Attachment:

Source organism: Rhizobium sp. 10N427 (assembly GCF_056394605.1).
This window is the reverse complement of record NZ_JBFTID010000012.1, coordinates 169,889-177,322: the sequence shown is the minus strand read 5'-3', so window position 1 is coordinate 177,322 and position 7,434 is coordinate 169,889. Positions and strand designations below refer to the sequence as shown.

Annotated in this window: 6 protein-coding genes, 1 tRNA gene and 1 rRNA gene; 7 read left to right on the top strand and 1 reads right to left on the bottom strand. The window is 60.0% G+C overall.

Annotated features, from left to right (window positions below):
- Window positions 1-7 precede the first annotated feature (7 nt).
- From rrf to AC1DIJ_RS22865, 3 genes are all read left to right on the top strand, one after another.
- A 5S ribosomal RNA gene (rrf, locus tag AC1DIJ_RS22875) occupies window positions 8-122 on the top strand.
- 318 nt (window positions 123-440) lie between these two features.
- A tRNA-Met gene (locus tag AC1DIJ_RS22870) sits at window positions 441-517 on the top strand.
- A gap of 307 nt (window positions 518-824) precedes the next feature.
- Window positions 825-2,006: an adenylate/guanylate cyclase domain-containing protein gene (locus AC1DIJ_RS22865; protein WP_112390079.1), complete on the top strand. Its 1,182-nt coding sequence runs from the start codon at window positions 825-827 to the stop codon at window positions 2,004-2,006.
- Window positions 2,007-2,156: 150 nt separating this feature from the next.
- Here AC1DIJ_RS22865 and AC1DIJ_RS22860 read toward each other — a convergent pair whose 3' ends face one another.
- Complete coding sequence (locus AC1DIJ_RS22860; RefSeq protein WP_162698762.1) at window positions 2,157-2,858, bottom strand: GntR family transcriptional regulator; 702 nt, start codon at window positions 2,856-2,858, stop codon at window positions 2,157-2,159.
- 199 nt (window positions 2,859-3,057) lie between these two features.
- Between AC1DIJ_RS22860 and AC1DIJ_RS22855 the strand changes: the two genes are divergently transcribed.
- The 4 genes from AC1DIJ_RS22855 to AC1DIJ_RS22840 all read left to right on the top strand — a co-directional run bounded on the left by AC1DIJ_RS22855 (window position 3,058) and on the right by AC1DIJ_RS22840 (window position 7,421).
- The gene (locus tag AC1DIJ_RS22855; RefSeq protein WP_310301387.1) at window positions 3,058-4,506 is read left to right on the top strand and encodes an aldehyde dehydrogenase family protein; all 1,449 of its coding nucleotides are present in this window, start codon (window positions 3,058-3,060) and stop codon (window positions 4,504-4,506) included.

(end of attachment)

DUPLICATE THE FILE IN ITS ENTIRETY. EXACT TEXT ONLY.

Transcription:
Source organism: Rhizobium sp. 10N427 (assembly GCF_056394605.1).
This window is the reverse complement of record NZ_JBFTID010000012.1, coordinates 169,889-177,322: the sequence shown is the minus strand read 5'-3', so window position 1 is coordinate 177,322 and position 7,434 is coordinate 169,889. Positions and strand designations below refer to the sequence as shown.

Annotated in this window: 6 protein-coding genes, 1 tRNA gene and 1 rRNA gene; 7 read left to right on the top strand and 1 reads right to left on the bottom strand. The window is 60.0% G+C overall.

Annotated features, from left to right (window positions below):
- Window positions 1-7 precede the first annotated feature (7 nt).
- From rrf to AC1DIJ_RS22865, 3 genes are all read left to right on the top strand, one after another.
- A 5S ribosomal RNA gene (rrf, locus tag AC1DIJ_RS22875) occupies window positions 8-122 on the top strand.
- 318 nt (window positions 123-440) lie between these two features.
- A tRNA-Met gene (locus tag AC1DIJ_RS22870) sits at window positions 441-517 on the top strand.
- A gap of 307 nt (window positions 518-824) precedes the next feature.
- Window positions 825-2,006: an adenylate/guanylate cyclase domain-containing protein gene (locus AC1DIJ_RS22865; protein WP_112390079.1), complete on the top strand. Its 1,182-nt coding sequence runs from the start codon at window positions 825-827 to the stop codon at window positions 2,004-2,006.
- Window positions 2,007-2,156: 150 nt separating this feature from the next.
- Here AC1DIJ_RS22865 and AC1DIJ_RS22860 read toward each other — a convergent pair whose 3' ends face one another.
- Complete coding sequence (locus AC1DIJ_RS22860; RefSeq protein WP_162698762.1) at window positions 2,157-2,858, bottom strand: GntR family transcriptional regulator; 702 nt, start codon at window positions 2,856-2,858, stop codon at window positions 2,157-2,159.
- 199 nt (window positions 2,859-3,057) lie between these two features.
- Between AC1DIJ_RS22860 and AC1DIJ_RS22855 the strand changes: the two genes are divergently transcribed.
- The 4 genes from AC1DIJ_RS22855 to AC1DIJ_RS22840 all read left to right on the top strand — a co-directional run bounded on the left by AC1DIJ_RS22855 (window position 3,058) and on the right by AC1DIJ_RS22840 (window position 7,421).
- The gene (locus tag AC1DIJ_RS22855; RefSeq protein WP_310301387.1) at window positions 3,058-4,506 is read left to right on the top strand and encodes an aldehyde dehydrogenase family protein; all 1,449 of its coding nucleotides are present in this window, start codon (window positions 3,058-3,060) and stop codon (window positions 4,504-4,506) included.